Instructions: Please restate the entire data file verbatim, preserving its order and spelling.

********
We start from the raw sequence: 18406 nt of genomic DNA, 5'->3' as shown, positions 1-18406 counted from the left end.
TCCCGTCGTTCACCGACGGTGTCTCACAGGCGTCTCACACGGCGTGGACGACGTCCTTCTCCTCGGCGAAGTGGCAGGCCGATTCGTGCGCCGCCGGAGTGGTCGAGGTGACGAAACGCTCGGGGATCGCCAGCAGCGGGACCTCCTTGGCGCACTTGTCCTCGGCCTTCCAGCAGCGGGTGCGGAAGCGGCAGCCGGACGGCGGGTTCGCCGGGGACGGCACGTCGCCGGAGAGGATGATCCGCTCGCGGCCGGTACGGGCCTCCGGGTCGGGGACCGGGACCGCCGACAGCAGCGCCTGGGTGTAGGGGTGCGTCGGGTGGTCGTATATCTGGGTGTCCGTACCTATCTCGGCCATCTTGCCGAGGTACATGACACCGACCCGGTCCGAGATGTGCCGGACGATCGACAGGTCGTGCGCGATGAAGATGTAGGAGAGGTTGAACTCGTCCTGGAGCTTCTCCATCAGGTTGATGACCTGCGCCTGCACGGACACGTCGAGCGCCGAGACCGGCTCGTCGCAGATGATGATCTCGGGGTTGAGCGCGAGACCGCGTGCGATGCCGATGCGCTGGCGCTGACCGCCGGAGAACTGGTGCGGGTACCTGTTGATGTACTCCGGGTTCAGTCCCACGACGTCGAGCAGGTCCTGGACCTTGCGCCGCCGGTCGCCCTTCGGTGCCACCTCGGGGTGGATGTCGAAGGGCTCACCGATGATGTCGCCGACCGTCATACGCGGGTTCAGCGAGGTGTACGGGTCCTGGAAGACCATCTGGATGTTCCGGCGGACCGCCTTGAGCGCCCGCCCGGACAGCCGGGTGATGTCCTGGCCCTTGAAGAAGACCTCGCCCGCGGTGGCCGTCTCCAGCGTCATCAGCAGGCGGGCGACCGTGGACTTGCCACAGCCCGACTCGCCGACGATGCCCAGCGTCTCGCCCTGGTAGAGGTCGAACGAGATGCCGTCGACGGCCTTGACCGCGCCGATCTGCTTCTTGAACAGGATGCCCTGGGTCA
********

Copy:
We start from the raw sequence: 18406 nt of genomic DNA, 5'->3' as shown, positions 1-18406 counted from the left end.
TCCCGTCGTTCACCGACGGTGTCTCACAGGCGTCTCACACGGCGTGGACGACGTCCTTCTCCTCGGCGAAGTGGCAGGCCGATTCGTGCGCCGCCGGAGTGGTCGAGGTGACGAAACGCTCGGGGATCGCCAGCAGCGGGACCTCCTTGGCGCACTTGTCCTCGGCCTTCCAGCAGCGGGTGCGGAAGCGGCAGCCGGACGGCGGGTTCGCCGGGGACGGCACGTCGCCGGAGAGGATGATCCGCTCGCGGCCGGTACGGGCCTCCGGGTCGGGGACCGGGACCGCCGACAGCAGCGCCTGGGTGTAGGGGTGCGTCGGGTGGTCGTATATCTGGGTGTCCGTACCTATCTCGGCCATCTTGCCGAGGTACATGACACCGACCCGGTCCGAGATGTGCCGGACGATCGACAGGTCGTGCGCGATGAAGATGTAGGAGAGGTTGAACTCGTCCTGGAGCTTCTCCATCAGGTTGATGACCTGCGCCTGCACGGACACGTCGAGCGCCGAGACCGGCTCGTCGCAGATGATGATCTCGGGGTTGAGCGCGAGACCGCGTGCGATGCCGATGCGCTGGCGCTGACCGCCGGAGAACTGGTGCGGGTACCTGTTGATGTACTCCGGGTTCAGTCCCACGACGTCGAGCAGGTCCTGGACCTTGCGCCGCCGGTCGCCCTTCGGTGCCACCTCGGGGTGGATGTCGAAGGGCTCACCGATGATGTCGCCGACCGTCATACGCGGGTTCAGCGAGGTGTACGGGTCCTGGAAGACCATCTGGATGTTCCGGCGGACCGCCTTGAGCGCCCGCCCGGACAGCCGGGTGATGTCCTGGCCCTTGAAGAAGACCTCGCCCGCGGTGGCCGTCTCCAGCGTCATCAGCAGGCGGGCGACCGTGGACTTGCCACAGCCCGACTCGCCGACGATGCCCAGCGTCTCGCCCTGGTAGAGGTCGAACGAGATGCCGTCGACGGCCTTGACCGCGCCGATCTGCTTCTTGAACAGGATGCCCTGGGTCA